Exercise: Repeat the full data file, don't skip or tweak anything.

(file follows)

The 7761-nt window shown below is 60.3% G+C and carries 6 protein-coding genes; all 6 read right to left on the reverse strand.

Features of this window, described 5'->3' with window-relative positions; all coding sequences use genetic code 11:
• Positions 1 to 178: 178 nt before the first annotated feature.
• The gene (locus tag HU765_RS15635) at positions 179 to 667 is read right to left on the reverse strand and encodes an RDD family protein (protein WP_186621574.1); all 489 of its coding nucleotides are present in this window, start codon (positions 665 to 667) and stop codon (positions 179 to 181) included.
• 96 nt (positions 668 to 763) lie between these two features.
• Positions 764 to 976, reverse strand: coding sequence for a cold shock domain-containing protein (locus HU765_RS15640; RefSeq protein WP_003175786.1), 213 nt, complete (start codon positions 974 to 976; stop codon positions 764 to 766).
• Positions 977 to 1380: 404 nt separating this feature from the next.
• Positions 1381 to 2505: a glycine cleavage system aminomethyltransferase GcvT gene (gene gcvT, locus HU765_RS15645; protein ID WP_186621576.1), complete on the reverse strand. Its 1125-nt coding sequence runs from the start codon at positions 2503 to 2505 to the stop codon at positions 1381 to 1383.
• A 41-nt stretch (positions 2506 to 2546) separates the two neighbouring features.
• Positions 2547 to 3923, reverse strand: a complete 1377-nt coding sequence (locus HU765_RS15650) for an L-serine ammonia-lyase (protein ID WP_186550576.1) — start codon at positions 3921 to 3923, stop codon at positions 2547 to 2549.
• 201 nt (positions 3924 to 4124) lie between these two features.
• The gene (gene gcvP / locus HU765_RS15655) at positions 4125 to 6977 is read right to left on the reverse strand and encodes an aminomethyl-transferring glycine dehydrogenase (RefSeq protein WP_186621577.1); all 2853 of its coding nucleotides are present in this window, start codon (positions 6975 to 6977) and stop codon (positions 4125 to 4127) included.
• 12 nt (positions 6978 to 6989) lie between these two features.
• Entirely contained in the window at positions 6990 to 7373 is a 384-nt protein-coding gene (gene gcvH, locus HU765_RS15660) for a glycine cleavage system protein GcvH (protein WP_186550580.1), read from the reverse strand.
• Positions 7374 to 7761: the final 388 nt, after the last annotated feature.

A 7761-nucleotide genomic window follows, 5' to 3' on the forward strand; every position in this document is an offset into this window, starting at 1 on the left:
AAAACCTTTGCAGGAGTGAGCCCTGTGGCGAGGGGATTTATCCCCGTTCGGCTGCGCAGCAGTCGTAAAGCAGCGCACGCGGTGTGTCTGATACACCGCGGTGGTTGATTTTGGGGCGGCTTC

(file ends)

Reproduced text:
The 7761-nt window shown below is 60.3% G+C and carries 6 protein-coding genes; all 6 read right to left on the reverse strand.

Features of this window, described 5'->3' with window-relative positions; all coding sequences use genetic code 11:
• Positions 1 to 178: 178 nt before the first annotated feature.
• The gene (locus tag HU765_RS15635) at positions 179 to 667 is read right to left on the reverse strand and encodes an RDD family protein (protein WP_186621574.1); all 489 of its coding nucleotides are present in this window, start codon (positions 665 to 667) and stop codon (positions 179 to 181) included.
• 96 nt (positions 668 to 763) lie between these two features.
• Positions 764 to 976, reverse strand: coding sequence for a cold shock domain-containing protein (locus HU765_RS15640; RefSeq protein WP_003175786.1), 213 nt, complete (start codon positions 974 to 976; stop codon positions 764 to 766).
• Positions 977 to 1380: 404 nt separating this feature from the next.
• Positions 1381 to 2505: a glycine cleavage system aminomethyltransferase GcvT gene (gene gcvT, locus HU765_RS15645; protein ID WP_186621576.1), complete on the reverse strand. Its 1125-nt coding sequence runs from the start codon at positions 2503 to 2505 to the stop codon at positions 1381 to 1383.
• A 41-nt stretch (positions 2506 to 2546) separates the two neighbouring features.
• Positions 2547 to 3923, reverse strand: a complete 1377-nt coding sequence (locus HU765_RS15650) for an L-serine ammonia-lyase (protein ID WP_186550576.1) — start codon at positions 3921 to 3923, stop codon at positions 2547 to 2549.
• 201 nt (positions 3924 to 4124) lie between these two features.
• The gene (gene gcvP / locus HU765_RS15655) at positions 4125 to 6977 is read right to left on the reverse strand and encodes an aminomethyl-transferring glycine dehydrogenase (RefSeq protein WP_186621577.1); all 2853 of its coding nucleotides are present in this window, start codon (positions 6975 to 6977) and stop codon (positions 4125 to 4127) included.
• 12 nt (positions 6978 to 6989) lie between these two features.
• Entirely contained in the window at positions 6990 to 7373 is a 384-nt protein-coding gene (gene gcvH, locus HU765_RS15660) for a glycine cleavage system protein GcvH (protein WP_186550580.1), read from the reverse strand.
• Positions 7374 to 7761: the final 388 nt, after the last annotated feature.

A 7761-nucleotide genomic window follows, 5' to 3' on the forward strand; every position in this document is an offset into this window, starting at 1 on the left:
AAAACCTTTGCAGGAGTGAGCCCTGTGGCGAGGGGATTTATCCCCGTTCGGCTGCGCAGCAGTCGTAAAGCAGCGCACGCGGTGTGTCTGATACACCGCGGTGGTTGATTTTGGGGCGGCTTC